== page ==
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Cost does not equal worth

Featured on the Hong Kong Economic Journal (October 18, 2014)

I remember a class I taught when I asked my 9 year old students to put 10 items in the order of cost. These 10 items were: a computer, a bed, a pencil, a bottle of water, a bag of potato chips, a book, a TV, a pair of shoes, a loaf of bread and a bouquet of flowers. It wasn’t too challenging for them and they all decided that a TV and computer cost the most and a pencil and a bottle of water were the least expensive. The other items were slotted in between according to their views. Then I asked them to reshuffle the items according to worth and then all the items shifted around. Even though they had all be discussing how much they wanted to have their own computer and TV, they realized that a bottle of water and a loaf of bread was worth more because they needed them to survive. As much as they knew the cost of a coveted computer, it was really the item that cost the least that made it to the top of the ‘worth list’.

Then we asked them where they would be on the list. They were confused because they knew they couldn’t put a price tag on themselves. When asked where they would be on the ‘worth list’, they put themselves off the charts because they knew that their worth wasn’t based on a price tag but that they were valuable, loved and full of worth, just by being a person. And that was exactly what we wanted them to understand – that cost does not equal worth.

In our society nowadays, we put so much focus on the cost of things. We’re always at new items that hit the shelves, the best bargains we can get, and often, trying to acquire something that is bigger and better than the last. And in the midst of making money, saving money, investing money, spending money (and perhaps, even wasting money), we can sometimes lose track of the fact that the best things in life are free.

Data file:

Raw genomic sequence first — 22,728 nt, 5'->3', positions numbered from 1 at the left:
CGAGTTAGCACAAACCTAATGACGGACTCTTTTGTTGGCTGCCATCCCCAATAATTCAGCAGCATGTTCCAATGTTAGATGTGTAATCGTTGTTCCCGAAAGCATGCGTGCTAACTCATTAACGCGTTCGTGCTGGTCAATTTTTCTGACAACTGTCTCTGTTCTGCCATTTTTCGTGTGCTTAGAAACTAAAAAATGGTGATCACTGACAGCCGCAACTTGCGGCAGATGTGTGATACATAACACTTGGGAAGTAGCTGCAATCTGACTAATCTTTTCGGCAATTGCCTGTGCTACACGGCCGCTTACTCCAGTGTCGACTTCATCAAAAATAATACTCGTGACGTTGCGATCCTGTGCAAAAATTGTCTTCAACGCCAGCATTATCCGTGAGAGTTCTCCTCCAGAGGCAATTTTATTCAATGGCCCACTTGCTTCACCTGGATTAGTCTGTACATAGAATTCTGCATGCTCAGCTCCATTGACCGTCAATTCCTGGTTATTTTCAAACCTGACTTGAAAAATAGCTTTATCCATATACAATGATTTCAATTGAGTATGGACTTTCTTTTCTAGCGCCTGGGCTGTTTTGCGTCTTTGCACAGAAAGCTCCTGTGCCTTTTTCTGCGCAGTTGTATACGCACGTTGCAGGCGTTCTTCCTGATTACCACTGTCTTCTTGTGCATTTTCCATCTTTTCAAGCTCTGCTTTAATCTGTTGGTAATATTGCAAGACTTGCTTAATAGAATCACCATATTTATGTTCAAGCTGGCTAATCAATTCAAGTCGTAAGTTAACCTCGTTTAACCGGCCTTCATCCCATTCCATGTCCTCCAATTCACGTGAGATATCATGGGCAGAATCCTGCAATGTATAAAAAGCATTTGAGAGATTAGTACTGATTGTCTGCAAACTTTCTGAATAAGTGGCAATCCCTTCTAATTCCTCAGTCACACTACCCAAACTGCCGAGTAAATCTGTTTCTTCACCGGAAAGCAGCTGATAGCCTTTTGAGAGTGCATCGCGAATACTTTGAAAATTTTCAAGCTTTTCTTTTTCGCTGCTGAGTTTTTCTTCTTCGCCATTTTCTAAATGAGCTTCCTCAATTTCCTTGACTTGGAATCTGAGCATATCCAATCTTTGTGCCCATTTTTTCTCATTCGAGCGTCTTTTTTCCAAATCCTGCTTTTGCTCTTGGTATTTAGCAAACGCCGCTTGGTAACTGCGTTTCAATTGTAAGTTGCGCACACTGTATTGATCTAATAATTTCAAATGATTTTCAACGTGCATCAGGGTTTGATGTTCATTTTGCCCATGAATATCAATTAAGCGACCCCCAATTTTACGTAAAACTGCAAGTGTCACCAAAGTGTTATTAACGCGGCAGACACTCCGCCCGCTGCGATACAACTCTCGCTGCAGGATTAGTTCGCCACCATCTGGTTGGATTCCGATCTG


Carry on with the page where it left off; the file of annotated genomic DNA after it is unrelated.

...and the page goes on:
Smiles & Laughter

“Every time you smile at someone, it is an action of love, a gift to that person, a beautiful thing.” ― Mother Teresa

Smiles don’t cost a thing but they could be worth a lot to the person receiving it. Some studies even show that by smiling, it makes the person happier. Laughing together also creates happy memories. So, say cheese and have a laugh!

Hugs & Kisses

Physical touch is one of the 5 love languages according to Dr. Gary Chapman and they have the ability to make people feel loved. Give a pat on the back or a hug to someone. Smother your child with kisses. Once again, these won’t cost a thing but could mean a lot to the person being hugged and kissed.

Friends, Family & Time

Money can’t buy relationships and it’s something we should take the time to be thankful for. Spending time with friends and family is priceless. I think we sometimes think that it takes expensive things to make people happy but it’s usually quality time that makes them feel loved. For children, spending time at home, playing the in the park, strolling down the road, window shopping in malls are all ‘free’ activities that can create priceless memories.

Words and Actions

A kind word speaks volumes. As the Bible says, “Pleasant words are honey from a honeycomb— sweet to the soul and healing for the body.” Words have the power to build up or destroy and when given in kindness and love, words can be worth a lot to a person. In the same way, a kind and helpful action may not cost anyone anything, but we all know how much they can mean when someone extends a kind gesture to us.

Let’s all take the time to appreciate and enjoy the things that money cannot buy. Afterall, money can’t buy things that are priceless.


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